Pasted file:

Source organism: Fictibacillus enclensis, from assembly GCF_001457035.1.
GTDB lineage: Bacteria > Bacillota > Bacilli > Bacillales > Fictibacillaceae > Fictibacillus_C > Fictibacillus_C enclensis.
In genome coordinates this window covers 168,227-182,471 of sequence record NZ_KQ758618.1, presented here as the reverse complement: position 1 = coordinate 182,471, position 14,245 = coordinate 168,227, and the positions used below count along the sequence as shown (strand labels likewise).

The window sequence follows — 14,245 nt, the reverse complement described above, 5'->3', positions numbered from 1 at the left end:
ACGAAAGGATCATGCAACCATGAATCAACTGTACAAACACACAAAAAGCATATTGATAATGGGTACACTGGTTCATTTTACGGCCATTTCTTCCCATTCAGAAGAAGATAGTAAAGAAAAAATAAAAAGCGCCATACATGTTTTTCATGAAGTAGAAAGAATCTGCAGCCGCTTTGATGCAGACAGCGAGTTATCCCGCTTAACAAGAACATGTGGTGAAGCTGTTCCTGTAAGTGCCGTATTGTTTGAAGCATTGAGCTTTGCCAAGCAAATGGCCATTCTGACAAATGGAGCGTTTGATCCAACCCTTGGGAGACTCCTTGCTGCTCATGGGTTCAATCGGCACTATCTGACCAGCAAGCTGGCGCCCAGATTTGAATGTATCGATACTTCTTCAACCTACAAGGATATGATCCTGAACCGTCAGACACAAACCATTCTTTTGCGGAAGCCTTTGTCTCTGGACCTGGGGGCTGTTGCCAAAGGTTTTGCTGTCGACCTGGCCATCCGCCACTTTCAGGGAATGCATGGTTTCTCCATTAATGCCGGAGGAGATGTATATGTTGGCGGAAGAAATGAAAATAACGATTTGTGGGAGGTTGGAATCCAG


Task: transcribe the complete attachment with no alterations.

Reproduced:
Source organism: Fictibacillus enclensis, from assembly GCF_001457035.1.
GTDB lineage: Bacteria > Bacillota > Bacilli > Bacillales > Fictibacillaceae > Fictibacillus_C > Fictibacillus_C enclensis.
In genome coordinates this window covers 168,227-182,471 of sequence record NZ_KQ758618.1, presented here as the reverse complement: position 1 = coordinate 182,471, position 14,245 = coordinate 168,227, and the positions used below count along the sequence as shown (strand labels likewise).

The window sequence follows — 14,245 nt, the reverse complement described above, 5'->3', positions numbered from 1 at the left end:
ACGAAAGGATCATGCAACCATGAATCAACTGTACAAACACACAAAAAGCATATTGATAATGGGTACACTGGTTCATTTTACGGCCATTTCTTCCCATTCAGAAGAAGATAGTAAAGAAAAAATAAAAAGCGCCATACATGTTTTTCATGAAGTAGAAAGAATCTGCAGCCGCTTTGATGCAGACAGCGAGTTATCCCGCTTAACAAGAACATGTGGTGAAGCTGTTCCTGTAAGTGCCGTATTGTTTGAAGCATTGAGCTTTGCCAAGCAAATGGCCATTCTGACAAATGGAGCGTTTGATCCAACCCTTGGGAGACTCCTTGCTGCTCATGGGTTCAATCGGCACTATCTGACCAGCAAGCTGGCGCCCAGATTTGAATGTATCGATACTTCTTCAACCTACAAGGATATGATCCTGAACCGTCAGACACAAACCATTCTTTTGCGGAAGCCTTTGTCTCTGGACCTGGGGGCTGTTGCCAAAGGTTTTGCTGTCGACCTGGCCATCCGCCACTTTCAGGGAATGCATGGTTTCTCCATTAATGCCGGAGGAGATGTATATGTTGGCGGAAGAAATGAAAATAACGATTTGTGGGAGGTTGGAATCCAG